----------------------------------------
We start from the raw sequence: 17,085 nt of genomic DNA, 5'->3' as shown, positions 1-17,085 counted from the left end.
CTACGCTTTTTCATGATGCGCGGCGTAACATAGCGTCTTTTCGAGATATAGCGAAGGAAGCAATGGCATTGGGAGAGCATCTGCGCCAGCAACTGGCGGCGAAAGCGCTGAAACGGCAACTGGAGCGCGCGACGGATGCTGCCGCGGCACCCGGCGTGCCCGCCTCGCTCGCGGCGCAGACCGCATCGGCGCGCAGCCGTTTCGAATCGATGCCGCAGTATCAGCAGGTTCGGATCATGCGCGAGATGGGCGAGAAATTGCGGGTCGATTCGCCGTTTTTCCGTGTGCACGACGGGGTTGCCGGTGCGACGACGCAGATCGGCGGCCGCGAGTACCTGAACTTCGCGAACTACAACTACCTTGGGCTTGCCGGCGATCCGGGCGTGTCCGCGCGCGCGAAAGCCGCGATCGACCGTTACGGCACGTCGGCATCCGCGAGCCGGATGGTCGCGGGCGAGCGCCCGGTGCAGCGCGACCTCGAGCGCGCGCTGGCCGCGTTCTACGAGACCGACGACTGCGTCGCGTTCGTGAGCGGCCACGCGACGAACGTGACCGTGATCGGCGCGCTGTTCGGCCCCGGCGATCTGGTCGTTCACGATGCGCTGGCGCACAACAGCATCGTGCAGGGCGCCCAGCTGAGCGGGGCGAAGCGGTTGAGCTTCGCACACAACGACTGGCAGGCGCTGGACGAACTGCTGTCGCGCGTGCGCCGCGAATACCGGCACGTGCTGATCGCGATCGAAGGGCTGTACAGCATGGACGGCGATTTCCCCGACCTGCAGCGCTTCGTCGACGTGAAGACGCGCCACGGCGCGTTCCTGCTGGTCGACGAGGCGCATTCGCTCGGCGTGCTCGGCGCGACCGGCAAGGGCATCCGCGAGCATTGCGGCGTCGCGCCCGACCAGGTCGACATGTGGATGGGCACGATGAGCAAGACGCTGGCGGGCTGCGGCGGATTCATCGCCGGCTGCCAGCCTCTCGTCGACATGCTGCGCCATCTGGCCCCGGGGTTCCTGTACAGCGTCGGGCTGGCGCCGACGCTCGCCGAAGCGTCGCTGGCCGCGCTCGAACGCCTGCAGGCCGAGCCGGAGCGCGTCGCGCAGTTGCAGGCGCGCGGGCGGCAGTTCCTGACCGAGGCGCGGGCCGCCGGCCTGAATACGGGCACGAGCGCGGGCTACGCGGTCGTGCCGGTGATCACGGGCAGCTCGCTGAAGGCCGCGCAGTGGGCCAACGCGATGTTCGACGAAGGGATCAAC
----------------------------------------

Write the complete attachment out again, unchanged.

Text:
We start from the raw sequence: 17,085 nt of genomic DNA, 5'->3' as shown, positions 1-17,085 counted from the left end.
CTACGCTTTTTCATGATGCGCGGCGTAACATAGCGTCTTTTCGAGATATAGCGAAGGAAGCAATGGCATTGGGAGAGCATCTGCGCCAGCAACTGGCGGCGAAAGCGCTGAAACGGCAACTGGAGCGCGCGACGGATGCTGCCGCGGCACCCGGCGTGCCCGCCTCGCTCGCGGCGCAGACCGCATCGGCGCGCAGCCGTTTCGAATCGATGCCGCAGTATCAGCAGGTTCGGATCATGCGCGAGATGGGCGAGAAATTGCGGGTCGATTCGCCGTTTTTCCGTGTGCACGACGGGGTTGCCGGTGCGACGACGCAGATCGGCGGCCGCGAGTACCTGAACTTCGCGAACTACAACTACCTTGGGCTTGCCGGCGATCCGGGCGTGTCCGCGCGCGCGAAAGCCGCGATCGACCGTTACGGCACGTCGGCATCCGCGAGCCGGATGGTCGCGGGCGAGCGCCCGGTGCAGCGCGACCTCGAGCGCGCGCTGGCCGCGTTCTACGAGACCGACGACTGCGTCGCGTTCGTGAGCGGCCACGCGACGAACGTGACCGTGATCGGCGCGCTGTTCGGCCCCGGCGATCTGGTCGTTCACGATGCGCTGGCGCACAACAGCATCGTGCAGGGCGCCCAGCTGAGCGGGGCGAAGCGGTTGAGCTTCGCACACAACGACTGGCAGGCGCTGGACGAACTGCTGTCGCGCGTGCGCCGCGAATACCGGCACGTGCTGATCGCGATCGAAGGGCTGTACAGCATGGACGGCGATTTCCCCGACCTGCAGCGCTTCGTCGACGTGAAGACGCGCCACGGCGCGTTCCTGCTGGTCGACGAGGCGCATTCGCTCGGCGTGCTCGGCGCGACCGGCAAGGGCATCCGCGAGCATTGCGGCGTCGCGCCCGACCAGGTCGACATGTGGATGGGCACGATGAGCAAGACGCTGGCGGGCTGCGGCGGATTCATCGCCGGCTGCCAGCCTCTCGTCGACATGCTGCGCCATCTGGCCCCGGGGTTCCTGTACAGCGTCGGGCTGGCGCCGACGCTCGCCGAAGCGTCGCTGGCCGCGCTCGAACGCCTGCAGGCCGAGCCGGAGCGCGTCGCGCAGTTGCAGGCGCGCGGGCGGCAGTTCCTGACCGAGGCGCGGGCCGCCGGCCTGAATACGGGCACGAGCGCGGGCTACGCGGTCGTGCCGGTGATCACGGGCAGCTCGCTGAAGGCCGCGCAGTGGGCCAACGCGATGTTCGACGAAGGGATCAAC